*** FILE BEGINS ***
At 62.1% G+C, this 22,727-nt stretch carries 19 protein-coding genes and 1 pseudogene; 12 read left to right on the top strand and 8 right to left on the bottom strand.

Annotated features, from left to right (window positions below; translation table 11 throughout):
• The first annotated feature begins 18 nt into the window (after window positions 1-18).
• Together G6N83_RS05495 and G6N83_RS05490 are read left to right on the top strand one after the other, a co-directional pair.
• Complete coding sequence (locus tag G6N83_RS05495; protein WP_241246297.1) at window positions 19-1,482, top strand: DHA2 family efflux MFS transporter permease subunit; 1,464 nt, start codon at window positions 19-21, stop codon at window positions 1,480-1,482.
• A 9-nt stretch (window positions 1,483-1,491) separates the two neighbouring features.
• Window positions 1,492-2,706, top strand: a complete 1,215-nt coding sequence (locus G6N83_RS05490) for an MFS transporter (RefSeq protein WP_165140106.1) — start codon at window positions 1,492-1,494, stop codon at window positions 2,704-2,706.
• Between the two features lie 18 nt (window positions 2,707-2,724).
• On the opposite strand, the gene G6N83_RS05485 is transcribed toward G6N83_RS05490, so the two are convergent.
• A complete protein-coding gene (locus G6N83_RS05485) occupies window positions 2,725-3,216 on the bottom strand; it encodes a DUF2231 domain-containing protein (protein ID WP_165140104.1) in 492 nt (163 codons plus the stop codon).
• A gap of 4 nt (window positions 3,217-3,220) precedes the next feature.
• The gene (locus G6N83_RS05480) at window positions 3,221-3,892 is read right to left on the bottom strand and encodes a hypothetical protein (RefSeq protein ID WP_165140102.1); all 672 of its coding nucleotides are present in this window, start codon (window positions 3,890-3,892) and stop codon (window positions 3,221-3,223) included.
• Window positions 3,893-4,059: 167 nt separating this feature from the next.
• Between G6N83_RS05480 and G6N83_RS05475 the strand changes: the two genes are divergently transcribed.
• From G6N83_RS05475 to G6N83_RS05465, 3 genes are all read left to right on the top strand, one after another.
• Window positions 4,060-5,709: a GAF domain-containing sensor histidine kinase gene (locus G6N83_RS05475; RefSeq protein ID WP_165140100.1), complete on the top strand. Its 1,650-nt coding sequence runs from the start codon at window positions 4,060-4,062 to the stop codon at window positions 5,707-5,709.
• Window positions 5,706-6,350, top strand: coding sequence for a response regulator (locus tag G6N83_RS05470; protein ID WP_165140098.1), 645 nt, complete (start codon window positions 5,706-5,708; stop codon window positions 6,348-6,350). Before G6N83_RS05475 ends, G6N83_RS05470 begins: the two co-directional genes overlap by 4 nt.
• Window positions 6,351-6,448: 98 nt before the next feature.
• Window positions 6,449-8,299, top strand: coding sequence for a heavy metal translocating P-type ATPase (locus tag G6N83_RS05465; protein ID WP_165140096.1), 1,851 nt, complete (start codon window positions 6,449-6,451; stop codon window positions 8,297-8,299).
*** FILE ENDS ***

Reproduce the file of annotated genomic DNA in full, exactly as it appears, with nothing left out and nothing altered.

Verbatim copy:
At 62.1% G+C, this 22,727-nt stretch carries 19 protein-coding genes and 1 pseudogene; 12 read left to right on the top strand and 8 right to left on the bottom strand.

Annotated features, from left to right (window positions below; translation table 11 throughout):
• The first annotated feature begins 18 nt into the window (after window positions 1-18).
• Together G6N83_RS05495 and G6N83_RS05490 are read left to right on the top strand one after the other, a co-directional pair.
• Complete coding sequence (locus tag G6N83_RS05495; protein WP_241246297.1) at window positions 19-1,482, top strand: DHA2 family efflux MFS transporter permease subunit; 1,464 nt, start codon at window positions 19-21, stop codon at window positions 1,480-1,482.
• A 9-nt stretch (window positions 1,483-1,491) separates the two neighbouring features.
• Window positions 1,492-2,706, top strand: a complete 1,215-nt coding sequence (locus G6N83_RS05490) for an MFS transporter (RefSeq protein WP_165140106.1) — start codon at window positions 1,492-1,494, stop codon at window positions 2,704-2,706.
• Between the two features lie 18 nt (window positions 2,707-2,724).
• On the opposite strand, the gene G6N83_RS05485 is transcribed toward G6N83_RS05490, so the two are convergent.
• A complete protein-coding gene (locus G6N83_RS05485) occupies window positions 2,725-3,216 on the bottom strand; it encodes a DUF2231 domain-containing protein (protein ID WP_165140104.1) in 492 nt (163 codons plus the stop codon).
• A gap of 4 nt (window positions 3,217-3,220) precedes the next feature.
• The gene (locus G6N83_RS05480) at window positions 3,221-3,892 is read right to left on the bottom strand and encodes a hypothetical protein (RefSeq protein ID WP_165140102.1); all 672 of its coding nucleotides are present in this window, start codon (window positions 3,890-3,892) and stop codon (window positions 3,221-3,223) included.
• Window positions 3,893-4,059: 167 nt separating this feature from the next.
• Between G6N83_RS05480 and G6N83_RS05475 the strand changes: the two genes are divergently transcribed.
• From G6N83_RS05475 to G6N83_RS05465, 3 genes are all read left to right on the top strand, one after another.
• Window positions 4,060-5,709: a GAF domain-containing sensor histidine kinase gene (locus G6N83_RS05475; RefSeq protein ID WP_165140100.1), complete on the top strand. Its 1,650-nt coding sequence runs from the start codon at window positions 4,060-4,062 to the stop codon at window positions 5,707-5,709.
• Window positions 5,706-6,350, top strand: coding sequence for a response regulator (locus tag G6N83_RS05470; protein ID WP_165140098.1), 645 nt, complete (start codon window positions 5,706-5,708; stop codon window positions 6,348-6,350). Before G6N83_RS05475 ends, G6N83_RS05470 begins: the two co-directional genes overlap by 4 nt.
• Window positions 6,351-6,448: 98 nt before the next feature.
• Window positions 6,449-8,299, top strand: coding sequence for a heavy metal translocating P-type ATPase (locus tag G6N83_RS05465; protein ID WP_165140096.1), 1,851 nt, complete (start codon window positions 6,449-6,451; stop codon window positions 8,297-8,299).